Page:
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About cloudyword

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    2017 Fall

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  1. Thanks everyone for the cheer! I applied to the MA from BA! And @eadwacer, I know the cost might be a lot affordable than American private school but, compared to the average here in my country (about 2k for tuition and fees per year in a public grad school), it's still a huuuuuge amount of money. I'll have less struggle for my decision if I can know how likely it is for us (international students) to get TA-/RA-ship and other funding/scholarship/fellowship opportunities! (Or how to win lotteries, if that also works.)
  2. I got an email from UBC yesterday, saying that the GC has offered me an admission. My first acceptance, hooray! Though I'm still waiting for other result turnouts, I've started to consider accepting this offer. (Only if the costs were not so intimidating!)
  3. That's also where I've redirected my focus. I know I desperately want to see myself admitted somewhere fit and can thus develop my career sooner, but I also understand this "ticket" is only a small part of the long race. I don't know how many more years it'll actually take to get me in; yet, what becomes more important is to build up my strength and keep on the right track. Though, I've found it really difficult to stay positive and stick to the real work without fearing for more rejections to come!
  4. Haven't posted for a while. I've got three rejection in a row and zero acceptance.... felt really disheartened for a while and quit my result-page-checking routine/obsession (probably a good thing). While I was indeed much remedied by the cheerful vibe here, as always, I was also thinking about how I could improve myself next time if I receive no acceptance at the end of this cycle. Dealing with negative emotions aside, anyone is up to practical change? I only have three things in mind: sign up for a Spartan Race, read on, and write on (then I'll force myself to stick to a balanced schedule). Anything else? Or any reading list/writing challenge/productivity tips/academic guidebook?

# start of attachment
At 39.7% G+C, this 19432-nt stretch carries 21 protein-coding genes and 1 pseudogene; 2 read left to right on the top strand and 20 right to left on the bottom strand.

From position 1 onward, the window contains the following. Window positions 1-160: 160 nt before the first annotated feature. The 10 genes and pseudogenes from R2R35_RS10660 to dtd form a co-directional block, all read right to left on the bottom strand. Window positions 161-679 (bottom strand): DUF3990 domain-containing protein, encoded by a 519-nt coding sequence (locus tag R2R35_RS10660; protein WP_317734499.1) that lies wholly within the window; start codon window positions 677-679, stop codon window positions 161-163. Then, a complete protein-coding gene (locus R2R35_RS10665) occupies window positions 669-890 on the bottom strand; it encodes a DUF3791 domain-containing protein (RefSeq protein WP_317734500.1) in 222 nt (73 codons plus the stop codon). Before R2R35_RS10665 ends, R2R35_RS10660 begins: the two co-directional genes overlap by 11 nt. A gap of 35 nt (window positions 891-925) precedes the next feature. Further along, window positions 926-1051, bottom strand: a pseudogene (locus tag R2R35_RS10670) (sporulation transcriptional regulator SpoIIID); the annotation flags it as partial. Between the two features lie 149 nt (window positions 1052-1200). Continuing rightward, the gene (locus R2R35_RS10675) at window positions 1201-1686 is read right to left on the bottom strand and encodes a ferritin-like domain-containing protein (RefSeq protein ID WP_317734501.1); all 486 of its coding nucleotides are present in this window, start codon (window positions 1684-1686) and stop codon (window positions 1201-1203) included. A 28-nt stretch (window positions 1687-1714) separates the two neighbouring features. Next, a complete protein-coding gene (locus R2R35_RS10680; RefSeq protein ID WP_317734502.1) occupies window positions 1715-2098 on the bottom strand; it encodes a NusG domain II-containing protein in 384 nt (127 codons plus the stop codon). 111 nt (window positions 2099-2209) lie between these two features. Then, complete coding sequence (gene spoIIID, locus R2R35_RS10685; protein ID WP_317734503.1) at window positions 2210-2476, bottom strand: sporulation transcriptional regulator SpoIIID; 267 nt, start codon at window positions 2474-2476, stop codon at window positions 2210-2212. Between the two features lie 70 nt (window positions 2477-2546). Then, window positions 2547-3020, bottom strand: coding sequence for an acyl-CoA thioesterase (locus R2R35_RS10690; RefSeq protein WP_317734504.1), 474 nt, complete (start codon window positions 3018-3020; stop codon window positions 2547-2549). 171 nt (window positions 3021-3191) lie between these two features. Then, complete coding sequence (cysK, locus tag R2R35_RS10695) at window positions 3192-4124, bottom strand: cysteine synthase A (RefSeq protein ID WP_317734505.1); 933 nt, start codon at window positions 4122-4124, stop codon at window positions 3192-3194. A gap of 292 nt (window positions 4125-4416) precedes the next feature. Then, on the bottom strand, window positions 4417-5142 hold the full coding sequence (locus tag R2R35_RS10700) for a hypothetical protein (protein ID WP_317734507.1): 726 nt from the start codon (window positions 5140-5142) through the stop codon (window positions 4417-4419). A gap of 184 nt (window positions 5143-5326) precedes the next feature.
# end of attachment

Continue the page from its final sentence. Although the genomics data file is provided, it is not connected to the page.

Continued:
5. Well... I don't quite get it. I don't see how this is specifically American. I'm not an American, but I simply want to know how graduate system works in the U.S., which is also where I'm heading to. I definitely recommend you read Graduate School in the 21st Century! I have the same concern until I found this one book. It's dedicated to the humanities, and the writer himself is a faculty in English. It's not simply for graduate students in English programs, though. Some of the details/examples are drawn from departments like Art History, History, etc. Maybe you can take a look at the table of content and intro and see if such book interests you in any way. I plan to quickly go through it once and consult it later in details when I'm officially a grad student.
  6. Thank you @Glasperlenspieler and @tvethiopia for the advice. Yes, I think I'll learn better with background knowledge first. I've been trying to figure out grammar rules (even French pronunciation, how naive!) simply by doing and re-doing my Duolingo sections. I guess it's time to strengthen it with more beef. Actually, I've been thinking about adding: 45. Figure out the big picture of the graduate years ahead. I'm reading Graduate Study for the 21st Century, hoping not to ruin my graduate life with stupid/rude mistakes. Most know-hows in the book might still sound vague and distant at this stage, but I do think a big picture of time-frame to graduation and workload to fulfill requirements in time would help alleviate my shock, if I ever get in. Any other useful guidebook/blog/article to read?
  7. 44. Start Duolingo. I guess we'll all be too overwhelmed to learn (pack in) one or more languages in the first two years. Any advice on other language learning tools?
  8. I'll suggest you email to ask. I had some technical issue with my UCLA application, and the coordinator was willing to help check up applicant's status. I'm not sure about other Wisconsin schools, but UW-Madison would send you a confirmation email, saying that your application is complete.
  9. Same here! I was quite relieved after I sent out last-minute applications. My plan Bs: applying to a couple of Master's, looking for job opportunities, planning some skill roadmaps, etc. But the anxiety goes the same: I should've done this, I've missed this deadline, I've got to learn this and do that, perhaps this plan will work, oh but that one sounds more tempting... what if this and what if that. I guess I have been thinking too hard on my academic trajectory and forgot how to enjoy life and embrace uncertainty.